By Patricia Belyea
POULSBO WA If I could make a generalization about quilters, I would say they care about home and hearth, comfort and care.
Last night I spoke to Kitsap Quilters, a generous guild that meets in charming Poulsbo, Washington. The meeting hall at First Lutheran Church is huge, with lots of room for seating the guild’s 100 or so members.
Along the perimeter, signs on long folding tables announced the group’s various activities: an immense library, an innovative gadget library, a free fabric exchange, an in-house quilt program, cuddle quilts for at-risk babies, doll quilts for local emergency services, and quilts for hospice patients. (The guild is also active with Quilts of Valor.)
I was standing at the Hospice Quilts table when Gladys Schultz delivered four quilts—ones she made in the last month. These were not low-grade, no-one-wants-this-fabric kind of quilts. They were spectacular in design and expert in their craftsmanship.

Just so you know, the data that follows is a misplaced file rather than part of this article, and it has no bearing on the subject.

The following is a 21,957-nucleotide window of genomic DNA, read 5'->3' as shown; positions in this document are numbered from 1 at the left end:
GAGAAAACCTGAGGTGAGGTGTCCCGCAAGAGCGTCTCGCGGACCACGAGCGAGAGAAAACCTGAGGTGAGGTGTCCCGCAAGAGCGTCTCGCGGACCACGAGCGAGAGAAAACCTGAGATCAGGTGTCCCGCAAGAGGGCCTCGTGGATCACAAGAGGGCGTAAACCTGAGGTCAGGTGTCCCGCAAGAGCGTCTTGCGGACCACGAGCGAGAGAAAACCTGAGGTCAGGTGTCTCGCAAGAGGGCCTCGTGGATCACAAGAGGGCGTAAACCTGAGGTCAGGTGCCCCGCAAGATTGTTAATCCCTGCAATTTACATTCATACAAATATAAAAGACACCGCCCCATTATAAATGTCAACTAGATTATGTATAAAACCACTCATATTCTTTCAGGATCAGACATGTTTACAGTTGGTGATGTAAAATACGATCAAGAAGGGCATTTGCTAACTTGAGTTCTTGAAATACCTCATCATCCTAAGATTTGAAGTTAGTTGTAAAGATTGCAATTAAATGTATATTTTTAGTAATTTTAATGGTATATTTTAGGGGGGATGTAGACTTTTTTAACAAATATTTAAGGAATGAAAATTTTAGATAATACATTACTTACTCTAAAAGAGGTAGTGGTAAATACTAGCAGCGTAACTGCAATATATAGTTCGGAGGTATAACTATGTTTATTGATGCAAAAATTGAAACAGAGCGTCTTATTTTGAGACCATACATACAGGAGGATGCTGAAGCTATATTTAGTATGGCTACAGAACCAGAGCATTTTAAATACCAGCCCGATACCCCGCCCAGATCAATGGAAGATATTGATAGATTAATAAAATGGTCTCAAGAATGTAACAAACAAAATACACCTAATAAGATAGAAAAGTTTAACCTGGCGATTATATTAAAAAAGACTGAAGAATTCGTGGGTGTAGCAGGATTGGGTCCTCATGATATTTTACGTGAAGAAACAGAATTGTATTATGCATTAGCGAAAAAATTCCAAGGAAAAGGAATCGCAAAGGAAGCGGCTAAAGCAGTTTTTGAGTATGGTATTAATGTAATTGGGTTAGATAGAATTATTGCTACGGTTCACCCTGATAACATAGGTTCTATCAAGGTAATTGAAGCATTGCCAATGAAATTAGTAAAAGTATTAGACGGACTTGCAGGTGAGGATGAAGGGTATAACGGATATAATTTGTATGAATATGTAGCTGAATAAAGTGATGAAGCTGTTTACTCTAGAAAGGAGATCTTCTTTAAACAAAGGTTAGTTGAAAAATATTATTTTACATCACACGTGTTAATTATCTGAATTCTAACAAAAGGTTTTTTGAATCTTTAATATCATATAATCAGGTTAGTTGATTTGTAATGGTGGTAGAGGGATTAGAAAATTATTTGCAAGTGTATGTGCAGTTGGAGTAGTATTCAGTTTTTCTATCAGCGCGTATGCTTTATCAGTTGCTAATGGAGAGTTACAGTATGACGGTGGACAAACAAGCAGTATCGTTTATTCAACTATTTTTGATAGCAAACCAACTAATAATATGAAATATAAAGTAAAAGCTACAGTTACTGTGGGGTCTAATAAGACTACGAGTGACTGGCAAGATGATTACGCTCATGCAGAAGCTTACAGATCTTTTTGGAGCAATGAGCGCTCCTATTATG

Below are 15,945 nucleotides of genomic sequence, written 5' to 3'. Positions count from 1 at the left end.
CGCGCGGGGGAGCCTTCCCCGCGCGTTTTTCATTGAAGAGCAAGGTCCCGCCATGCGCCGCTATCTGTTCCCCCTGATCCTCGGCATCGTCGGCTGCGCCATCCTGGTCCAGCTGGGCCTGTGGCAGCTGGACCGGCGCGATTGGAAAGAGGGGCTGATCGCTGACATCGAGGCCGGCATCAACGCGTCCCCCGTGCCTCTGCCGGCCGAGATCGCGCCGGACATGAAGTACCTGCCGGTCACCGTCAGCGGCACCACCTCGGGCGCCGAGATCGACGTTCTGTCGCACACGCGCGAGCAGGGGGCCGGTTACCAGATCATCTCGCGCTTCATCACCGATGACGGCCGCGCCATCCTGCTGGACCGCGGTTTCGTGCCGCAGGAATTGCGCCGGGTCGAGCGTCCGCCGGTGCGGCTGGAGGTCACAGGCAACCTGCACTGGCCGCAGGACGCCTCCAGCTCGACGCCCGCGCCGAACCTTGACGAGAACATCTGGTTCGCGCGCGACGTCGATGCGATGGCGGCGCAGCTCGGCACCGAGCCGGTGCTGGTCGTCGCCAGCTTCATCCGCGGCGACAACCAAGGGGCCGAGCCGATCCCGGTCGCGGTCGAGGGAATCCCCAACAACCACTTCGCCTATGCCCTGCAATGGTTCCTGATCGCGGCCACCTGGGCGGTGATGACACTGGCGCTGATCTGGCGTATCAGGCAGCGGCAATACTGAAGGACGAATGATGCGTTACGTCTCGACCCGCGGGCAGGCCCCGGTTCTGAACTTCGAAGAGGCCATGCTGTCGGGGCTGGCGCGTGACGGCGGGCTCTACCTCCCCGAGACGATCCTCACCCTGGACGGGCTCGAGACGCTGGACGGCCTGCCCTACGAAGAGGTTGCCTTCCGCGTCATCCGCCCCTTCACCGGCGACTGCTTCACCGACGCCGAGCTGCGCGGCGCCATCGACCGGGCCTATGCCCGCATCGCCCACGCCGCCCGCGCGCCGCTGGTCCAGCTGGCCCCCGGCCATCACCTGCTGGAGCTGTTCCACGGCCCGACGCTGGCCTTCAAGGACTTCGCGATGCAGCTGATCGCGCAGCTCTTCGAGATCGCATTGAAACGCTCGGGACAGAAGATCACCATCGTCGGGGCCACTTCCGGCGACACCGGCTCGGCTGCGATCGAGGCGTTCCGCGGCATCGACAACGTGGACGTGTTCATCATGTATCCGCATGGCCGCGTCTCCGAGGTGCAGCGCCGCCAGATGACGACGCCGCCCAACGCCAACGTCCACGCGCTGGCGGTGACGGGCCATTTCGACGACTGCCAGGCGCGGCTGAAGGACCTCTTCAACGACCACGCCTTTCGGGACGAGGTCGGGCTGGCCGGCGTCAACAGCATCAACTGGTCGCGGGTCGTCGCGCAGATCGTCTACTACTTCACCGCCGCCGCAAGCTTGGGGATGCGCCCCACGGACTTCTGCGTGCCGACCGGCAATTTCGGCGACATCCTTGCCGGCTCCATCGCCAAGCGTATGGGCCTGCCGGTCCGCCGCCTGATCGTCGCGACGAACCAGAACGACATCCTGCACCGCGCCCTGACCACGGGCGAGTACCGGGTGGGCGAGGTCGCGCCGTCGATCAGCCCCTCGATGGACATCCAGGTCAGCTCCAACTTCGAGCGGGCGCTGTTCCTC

Gladys is displaying one of her donated quilts in the large photo. The Nancy Crow-style blocks were UFOs from another member with Gladys adding sashing, artistic quilting on her mid-arm, and binding.
These quilts, given to patients in their final days, are delivered to the hospice facility affiliated with Harrison Medical Center. The comfort of a quilt made by a complete stranger is such a special gift—not just for the patient, but later for the bereaved family.
As my 89-year old father continues his battle with stage four lung cancer, I know that one day he will be in hospice care. When the time comes, I’ve reminded my mother to take the quilt I made for him, My Father’s House, to the hospice ward of Jubiliee Hospital in Victoria. It’s my intent to be at my father’s side but I also want my love for him to radiate through my patched-together creation.
I salute Gladys for her amazing work. And so does her guild as Gladys will be the featured artist at their show next February.